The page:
Consumers have a number of misperceptions about life insurance that keep them from buying adequate coverage, according to "Getting Over the Gap: Insights on Life Insurance Coverage in the U.S.," a white paper based on Genworth Financial Inc.'s 2012 LifeJacket Study, and four groups face the largest coverage gaps: large families, unmarried parents, women and those with certain common health conditions.

"Consumers often believe life insurance costs nearly three times its actual price, and this is a major contributor to the large coverage gap we're seeing in these four groups," said Brian Bulakites, VP and national sales manager for life insurance at Genworth. "We're working to close these gaps by educating consumers on the importance of a good insurance policy. By addressing these needs now, we're able to help our customers help provide the financial resources to their loved ones that will be lost upon their death."

Large families: Either or both parents may lack life insurance due to lower income and higher expenses related to having larger families.

Unmarried parents: The Genworth's 2012 LifeJacket Study found that despite their clear need for coverage, unmarried parents are less likely to have life insurance than their married parents. The study found 59 percent of unmarried women, compared with 43 percent of those who are married, lack insurance; 69 percent of unmarried fathers lack insurance compared with 34 percent of married fathers.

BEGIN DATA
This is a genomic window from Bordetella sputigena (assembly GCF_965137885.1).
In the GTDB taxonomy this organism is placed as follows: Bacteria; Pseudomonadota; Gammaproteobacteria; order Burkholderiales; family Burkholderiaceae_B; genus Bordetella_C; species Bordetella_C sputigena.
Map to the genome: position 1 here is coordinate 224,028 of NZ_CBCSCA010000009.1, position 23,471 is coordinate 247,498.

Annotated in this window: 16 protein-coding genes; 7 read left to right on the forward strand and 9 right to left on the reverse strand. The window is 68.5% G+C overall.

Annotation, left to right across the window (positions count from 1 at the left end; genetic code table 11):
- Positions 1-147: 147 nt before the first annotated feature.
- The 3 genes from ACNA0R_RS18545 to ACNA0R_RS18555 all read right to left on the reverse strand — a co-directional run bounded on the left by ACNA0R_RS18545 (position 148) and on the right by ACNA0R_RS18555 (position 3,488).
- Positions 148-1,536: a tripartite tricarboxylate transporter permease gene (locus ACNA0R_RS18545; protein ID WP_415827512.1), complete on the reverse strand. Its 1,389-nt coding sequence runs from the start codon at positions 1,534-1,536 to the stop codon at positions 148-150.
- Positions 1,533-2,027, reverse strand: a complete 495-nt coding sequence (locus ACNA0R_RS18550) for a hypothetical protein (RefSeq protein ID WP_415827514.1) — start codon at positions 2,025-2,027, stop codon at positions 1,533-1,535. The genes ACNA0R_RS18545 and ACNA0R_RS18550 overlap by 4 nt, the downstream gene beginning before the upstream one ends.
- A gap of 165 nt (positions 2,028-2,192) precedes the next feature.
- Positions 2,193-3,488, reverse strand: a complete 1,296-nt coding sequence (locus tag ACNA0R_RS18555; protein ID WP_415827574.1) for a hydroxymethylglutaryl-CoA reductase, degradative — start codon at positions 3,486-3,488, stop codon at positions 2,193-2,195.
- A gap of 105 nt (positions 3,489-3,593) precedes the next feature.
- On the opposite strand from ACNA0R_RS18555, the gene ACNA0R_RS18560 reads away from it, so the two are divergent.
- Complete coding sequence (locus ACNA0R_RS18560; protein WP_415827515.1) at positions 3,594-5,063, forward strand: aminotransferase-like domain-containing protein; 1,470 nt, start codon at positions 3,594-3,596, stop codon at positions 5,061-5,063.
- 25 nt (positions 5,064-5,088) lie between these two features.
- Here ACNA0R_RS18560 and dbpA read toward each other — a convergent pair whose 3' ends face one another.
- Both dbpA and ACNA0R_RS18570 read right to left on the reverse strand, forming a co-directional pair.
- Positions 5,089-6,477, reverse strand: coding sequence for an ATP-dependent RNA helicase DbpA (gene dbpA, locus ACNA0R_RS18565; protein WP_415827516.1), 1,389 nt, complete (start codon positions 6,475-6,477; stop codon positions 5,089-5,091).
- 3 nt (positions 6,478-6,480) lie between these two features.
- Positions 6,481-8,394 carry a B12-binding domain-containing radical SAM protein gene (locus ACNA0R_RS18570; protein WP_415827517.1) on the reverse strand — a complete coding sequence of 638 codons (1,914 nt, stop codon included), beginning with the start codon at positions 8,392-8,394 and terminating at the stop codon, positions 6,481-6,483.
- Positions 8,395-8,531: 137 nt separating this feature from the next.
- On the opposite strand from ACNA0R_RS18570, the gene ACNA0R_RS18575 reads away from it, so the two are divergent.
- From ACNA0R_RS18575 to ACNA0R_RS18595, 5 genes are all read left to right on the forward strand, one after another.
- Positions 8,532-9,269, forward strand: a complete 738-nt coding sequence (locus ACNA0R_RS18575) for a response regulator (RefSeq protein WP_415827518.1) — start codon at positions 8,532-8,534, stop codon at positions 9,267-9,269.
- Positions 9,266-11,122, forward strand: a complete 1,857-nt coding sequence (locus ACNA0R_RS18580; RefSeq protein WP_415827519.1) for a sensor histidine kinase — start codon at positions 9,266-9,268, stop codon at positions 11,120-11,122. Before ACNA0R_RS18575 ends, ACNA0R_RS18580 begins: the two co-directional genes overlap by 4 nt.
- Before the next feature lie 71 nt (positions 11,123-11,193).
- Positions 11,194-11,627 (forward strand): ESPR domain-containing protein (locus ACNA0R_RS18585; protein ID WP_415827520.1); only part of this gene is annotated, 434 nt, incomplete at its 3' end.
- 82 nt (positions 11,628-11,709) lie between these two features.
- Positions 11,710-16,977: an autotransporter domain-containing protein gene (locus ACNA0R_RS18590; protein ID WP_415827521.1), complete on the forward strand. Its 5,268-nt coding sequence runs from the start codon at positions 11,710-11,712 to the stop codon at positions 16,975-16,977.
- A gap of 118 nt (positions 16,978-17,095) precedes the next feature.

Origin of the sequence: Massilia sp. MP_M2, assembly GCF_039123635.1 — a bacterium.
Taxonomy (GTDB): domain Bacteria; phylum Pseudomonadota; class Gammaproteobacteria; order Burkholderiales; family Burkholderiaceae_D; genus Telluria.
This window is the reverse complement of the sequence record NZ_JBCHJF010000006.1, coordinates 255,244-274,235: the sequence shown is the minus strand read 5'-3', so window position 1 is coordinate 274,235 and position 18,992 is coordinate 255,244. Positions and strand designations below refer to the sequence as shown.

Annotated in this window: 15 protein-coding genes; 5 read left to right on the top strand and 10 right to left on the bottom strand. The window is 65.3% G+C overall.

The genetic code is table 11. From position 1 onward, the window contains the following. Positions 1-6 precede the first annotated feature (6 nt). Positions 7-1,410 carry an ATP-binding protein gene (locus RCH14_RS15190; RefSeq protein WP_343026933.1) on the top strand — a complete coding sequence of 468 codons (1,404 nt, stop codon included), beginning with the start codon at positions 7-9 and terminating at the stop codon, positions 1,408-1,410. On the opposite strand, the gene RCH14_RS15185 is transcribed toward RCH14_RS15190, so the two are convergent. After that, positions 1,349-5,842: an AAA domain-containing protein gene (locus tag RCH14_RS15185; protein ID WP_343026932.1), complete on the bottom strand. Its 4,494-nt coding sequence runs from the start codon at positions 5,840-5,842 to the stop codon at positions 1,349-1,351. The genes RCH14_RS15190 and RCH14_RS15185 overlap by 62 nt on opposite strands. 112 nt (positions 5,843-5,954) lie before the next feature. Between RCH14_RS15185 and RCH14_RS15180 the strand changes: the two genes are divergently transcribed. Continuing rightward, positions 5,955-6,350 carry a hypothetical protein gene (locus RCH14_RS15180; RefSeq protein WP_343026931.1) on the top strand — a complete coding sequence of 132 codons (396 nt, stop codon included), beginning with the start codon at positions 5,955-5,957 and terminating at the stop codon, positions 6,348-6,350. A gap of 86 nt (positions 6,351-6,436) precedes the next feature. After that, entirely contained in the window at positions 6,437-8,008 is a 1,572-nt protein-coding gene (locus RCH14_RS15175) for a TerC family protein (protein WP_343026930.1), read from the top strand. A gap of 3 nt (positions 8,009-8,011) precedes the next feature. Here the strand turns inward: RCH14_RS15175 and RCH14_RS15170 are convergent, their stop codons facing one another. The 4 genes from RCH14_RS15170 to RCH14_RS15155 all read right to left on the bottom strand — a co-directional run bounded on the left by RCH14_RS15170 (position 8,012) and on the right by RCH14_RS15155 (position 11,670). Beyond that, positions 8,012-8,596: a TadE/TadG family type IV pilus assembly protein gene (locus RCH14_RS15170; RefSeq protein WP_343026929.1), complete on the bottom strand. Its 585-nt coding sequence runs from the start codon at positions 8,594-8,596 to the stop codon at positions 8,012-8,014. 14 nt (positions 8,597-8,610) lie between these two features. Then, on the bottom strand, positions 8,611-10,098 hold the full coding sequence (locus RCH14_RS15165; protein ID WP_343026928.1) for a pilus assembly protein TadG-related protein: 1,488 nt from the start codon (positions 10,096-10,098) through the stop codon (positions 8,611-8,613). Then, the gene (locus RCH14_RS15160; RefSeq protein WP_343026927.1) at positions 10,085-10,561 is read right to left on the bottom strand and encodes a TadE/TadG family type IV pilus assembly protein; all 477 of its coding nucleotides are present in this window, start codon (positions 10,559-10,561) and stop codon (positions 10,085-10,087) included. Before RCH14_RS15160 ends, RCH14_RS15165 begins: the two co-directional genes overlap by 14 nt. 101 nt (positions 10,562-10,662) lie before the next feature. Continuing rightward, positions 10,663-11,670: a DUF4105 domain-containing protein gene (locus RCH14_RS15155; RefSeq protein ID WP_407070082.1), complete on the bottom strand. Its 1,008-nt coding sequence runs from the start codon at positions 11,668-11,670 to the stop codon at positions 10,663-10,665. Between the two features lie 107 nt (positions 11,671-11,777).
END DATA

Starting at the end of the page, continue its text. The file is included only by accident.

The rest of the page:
Women: The study found 43 percent of married mothers lack life insurance, compared with 34 percent of married fathers.

Consumers with common health concerns: Many consumers believe the best time to buy life insurance is when they're in optimal health, but affordable coverage is becoming more accessible for those with certain health conditions as a result of advanced underwriting practices. Many common health issues, including asthma and depression, are no longer barriers to preferred life insurance rates.

Genworth recommends all adults review their life insurance coverage annually, and the white paper includes a checklist to help consumers identify changing needs and financial obligations that should be insured. The longitudinal, multi-modal study collected date over 15 months and was administered by telephone, online and mail. More than 25,000 adults across the United States were surveyed.

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